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Lesson Index: [ Introduction | Lesson Objective | Overview | Joint vs Airman’s View | History—Ancient Era | History—Napoleonic Era | History—19th Century | History—20th Century | History—Current Era | The Principles | Objective | Offensive | Mass | Economy of Force | Maneuver | Unity of Command | Security | Surprise | Simplicity | Historical Applications—Introduction | Combined Bomber Offensive (CBO) | CBO—Fighter Escorts | CBO—Security | Vietnam—Rolling Thunder | Vietnam—Command and Control | Vietnam—Linebacker II | Desert Storm | Stealth and Precision | Space Assets | Summary | Quiz ]

Title: Space Assets

Action: In the background is an image of Earth as seen from space.

Text 1

Text 2

Principles of War:

Voice: Space assets allow the US to monitor activities throughout the world. This is vital for the protection of strategic interests.

Action: Periodically, graphics are added to screen right, one after the other, to represent space and its assets. The first bullet point of text 1 is shown on the screen left, along with its sub-bullet points.

Voice: In many parts of the world, the U.S. is unable to deploy a significant physical presence. For instance, the U.S. played a large role in the U.N. treaty compliance inspections in Iraq after Desert Storm, but was allowed only small teams of inspectors. The placement of troops in Bosnia was greatly restricted by politics and physical security concerns. Furthermore, the Rwandan refugee migration had foreign policy implications but there was virtually no U.S. military presence in the region.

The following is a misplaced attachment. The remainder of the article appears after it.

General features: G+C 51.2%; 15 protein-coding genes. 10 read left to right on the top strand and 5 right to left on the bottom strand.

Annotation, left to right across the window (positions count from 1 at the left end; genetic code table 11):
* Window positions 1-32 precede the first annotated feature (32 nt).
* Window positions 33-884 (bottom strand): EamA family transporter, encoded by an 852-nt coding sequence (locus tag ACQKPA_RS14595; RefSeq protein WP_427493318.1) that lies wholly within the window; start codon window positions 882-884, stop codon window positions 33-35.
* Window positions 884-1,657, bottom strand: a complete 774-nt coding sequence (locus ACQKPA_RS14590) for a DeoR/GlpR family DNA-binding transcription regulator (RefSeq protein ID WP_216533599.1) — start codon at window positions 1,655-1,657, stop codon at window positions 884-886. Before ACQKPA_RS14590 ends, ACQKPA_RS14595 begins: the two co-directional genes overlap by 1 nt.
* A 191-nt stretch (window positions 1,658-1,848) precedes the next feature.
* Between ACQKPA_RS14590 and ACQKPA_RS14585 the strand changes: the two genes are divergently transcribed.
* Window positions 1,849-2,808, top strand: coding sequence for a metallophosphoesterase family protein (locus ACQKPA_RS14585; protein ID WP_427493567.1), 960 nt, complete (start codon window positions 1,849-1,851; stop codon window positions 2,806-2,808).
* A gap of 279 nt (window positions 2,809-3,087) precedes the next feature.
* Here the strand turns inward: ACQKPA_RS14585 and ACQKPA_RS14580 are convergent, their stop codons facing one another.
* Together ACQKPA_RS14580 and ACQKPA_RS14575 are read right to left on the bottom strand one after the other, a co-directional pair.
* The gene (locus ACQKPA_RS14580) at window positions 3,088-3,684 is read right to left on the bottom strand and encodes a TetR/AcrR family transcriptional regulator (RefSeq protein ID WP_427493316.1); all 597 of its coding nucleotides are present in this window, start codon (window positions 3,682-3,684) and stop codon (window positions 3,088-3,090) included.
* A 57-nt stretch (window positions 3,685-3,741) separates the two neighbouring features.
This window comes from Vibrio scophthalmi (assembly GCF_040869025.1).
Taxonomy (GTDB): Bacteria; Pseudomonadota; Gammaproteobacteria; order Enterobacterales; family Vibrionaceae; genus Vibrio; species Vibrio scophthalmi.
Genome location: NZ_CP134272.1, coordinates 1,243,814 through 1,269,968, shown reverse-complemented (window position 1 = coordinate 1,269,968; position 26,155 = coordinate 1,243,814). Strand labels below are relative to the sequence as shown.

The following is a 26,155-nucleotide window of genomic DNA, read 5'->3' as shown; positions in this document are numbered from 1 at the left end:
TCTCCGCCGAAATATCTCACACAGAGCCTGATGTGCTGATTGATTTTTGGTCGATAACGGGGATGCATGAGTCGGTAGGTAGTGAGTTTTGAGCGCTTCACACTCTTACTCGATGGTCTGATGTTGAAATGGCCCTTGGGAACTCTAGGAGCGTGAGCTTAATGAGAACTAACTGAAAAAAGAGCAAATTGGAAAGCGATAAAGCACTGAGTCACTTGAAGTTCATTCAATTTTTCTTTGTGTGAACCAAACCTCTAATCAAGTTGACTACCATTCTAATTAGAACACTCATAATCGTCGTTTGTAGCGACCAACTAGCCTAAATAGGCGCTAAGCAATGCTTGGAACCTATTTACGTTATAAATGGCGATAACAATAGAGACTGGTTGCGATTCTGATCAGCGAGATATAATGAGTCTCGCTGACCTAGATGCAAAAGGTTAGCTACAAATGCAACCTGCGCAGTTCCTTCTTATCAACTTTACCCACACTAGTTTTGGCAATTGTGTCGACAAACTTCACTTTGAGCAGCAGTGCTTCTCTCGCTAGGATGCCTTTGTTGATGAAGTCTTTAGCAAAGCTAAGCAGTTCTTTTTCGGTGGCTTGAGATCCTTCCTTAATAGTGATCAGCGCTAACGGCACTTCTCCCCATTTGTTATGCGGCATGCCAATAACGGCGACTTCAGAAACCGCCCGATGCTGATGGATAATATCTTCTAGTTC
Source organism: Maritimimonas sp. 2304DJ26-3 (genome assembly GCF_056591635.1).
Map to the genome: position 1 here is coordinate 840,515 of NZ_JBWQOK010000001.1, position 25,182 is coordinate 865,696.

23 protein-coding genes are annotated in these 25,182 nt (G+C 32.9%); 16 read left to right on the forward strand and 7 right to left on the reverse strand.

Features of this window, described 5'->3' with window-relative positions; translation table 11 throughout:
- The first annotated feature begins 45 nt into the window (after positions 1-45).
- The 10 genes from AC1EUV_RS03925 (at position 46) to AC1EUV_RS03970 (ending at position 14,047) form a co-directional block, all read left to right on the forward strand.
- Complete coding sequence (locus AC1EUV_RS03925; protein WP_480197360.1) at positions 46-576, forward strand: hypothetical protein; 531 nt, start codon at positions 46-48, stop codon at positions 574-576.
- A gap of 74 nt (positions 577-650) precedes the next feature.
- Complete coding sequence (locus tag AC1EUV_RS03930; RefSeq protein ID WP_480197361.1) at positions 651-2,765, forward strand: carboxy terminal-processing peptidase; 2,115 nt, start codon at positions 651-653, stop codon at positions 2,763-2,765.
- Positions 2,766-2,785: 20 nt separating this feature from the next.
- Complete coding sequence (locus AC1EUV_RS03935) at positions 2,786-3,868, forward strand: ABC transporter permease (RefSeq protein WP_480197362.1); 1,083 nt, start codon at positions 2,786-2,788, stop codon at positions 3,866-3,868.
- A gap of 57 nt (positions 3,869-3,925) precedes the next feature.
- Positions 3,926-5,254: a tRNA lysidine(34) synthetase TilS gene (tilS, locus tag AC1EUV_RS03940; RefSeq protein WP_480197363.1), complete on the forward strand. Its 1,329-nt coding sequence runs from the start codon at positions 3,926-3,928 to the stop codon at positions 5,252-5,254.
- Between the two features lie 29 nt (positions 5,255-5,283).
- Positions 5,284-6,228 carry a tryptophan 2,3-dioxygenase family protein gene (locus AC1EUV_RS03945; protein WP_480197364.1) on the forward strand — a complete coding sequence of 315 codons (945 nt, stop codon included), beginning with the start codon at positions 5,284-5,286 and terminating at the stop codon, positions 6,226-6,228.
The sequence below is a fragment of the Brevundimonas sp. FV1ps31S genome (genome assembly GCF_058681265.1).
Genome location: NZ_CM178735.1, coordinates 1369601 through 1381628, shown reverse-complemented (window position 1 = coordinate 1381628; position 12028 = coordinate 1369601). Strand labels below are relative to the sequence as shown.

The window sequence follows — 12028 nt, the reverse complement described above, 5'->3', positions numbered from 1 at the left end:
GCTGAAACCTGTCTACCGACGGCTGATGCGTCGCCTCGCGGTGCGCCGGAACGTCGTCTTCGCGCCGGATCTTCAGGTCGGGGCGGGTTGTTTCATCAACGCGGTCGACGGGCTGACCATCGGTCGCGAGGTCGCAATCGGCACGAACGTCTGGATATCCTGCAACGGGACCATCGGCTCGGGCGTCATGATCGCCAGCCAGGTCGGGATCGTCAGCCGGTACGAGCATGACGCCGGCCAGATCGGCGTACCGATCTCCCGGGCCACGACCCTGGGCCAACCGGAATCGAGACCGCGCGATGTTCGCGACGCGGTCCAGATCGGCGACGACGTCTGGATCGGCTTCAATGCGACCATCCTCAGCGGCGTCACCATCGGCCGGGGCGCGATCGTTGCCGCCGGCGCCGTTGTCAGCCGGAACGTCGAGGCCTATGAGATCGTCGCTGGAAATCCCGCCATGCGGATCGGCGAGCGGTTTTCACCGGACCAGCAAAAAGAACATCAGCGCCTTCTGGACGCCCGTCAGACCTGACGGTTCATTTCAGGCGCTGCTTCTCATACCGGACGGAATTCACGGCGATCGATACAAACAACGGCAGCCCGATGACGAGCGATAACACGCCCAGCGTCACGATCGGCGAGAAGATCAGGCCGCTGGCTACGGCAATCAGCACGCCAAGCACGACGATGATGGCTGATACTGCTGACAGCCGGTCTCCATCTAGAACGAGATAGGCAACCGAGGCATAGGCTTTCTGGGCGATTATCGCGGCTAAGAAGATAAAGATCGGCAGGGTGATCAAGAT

Action: The second bullet point is shown along with its sub-bullet points.

Voice: Space assets give the U.S. unique capabilities for surveillance, reconnaissance, communications, and navigation across the globe.

Action: Text 1 is removed and the header and first bullet point of text 2 is shown in its place. The rest of text 2 is shown when mentioned in the narration. The picture on the right continues to change to support the narration.

Voice: Space-based assets allow direct access to objectives exactly where needed, whether during combat, operations other than war, or peace operations. Space assets do the work of literally thousands of land-based systems at a higher level of fidelity and without putting lives at risk. The security of overhead systems, at least for the present, is obvious. However, as other nations make technical advances, more effort to secure space-based systems will be needed. Objective, economy of force, and security are but a few of the principles of war that space assets exemplify in supporting national and military strategy.

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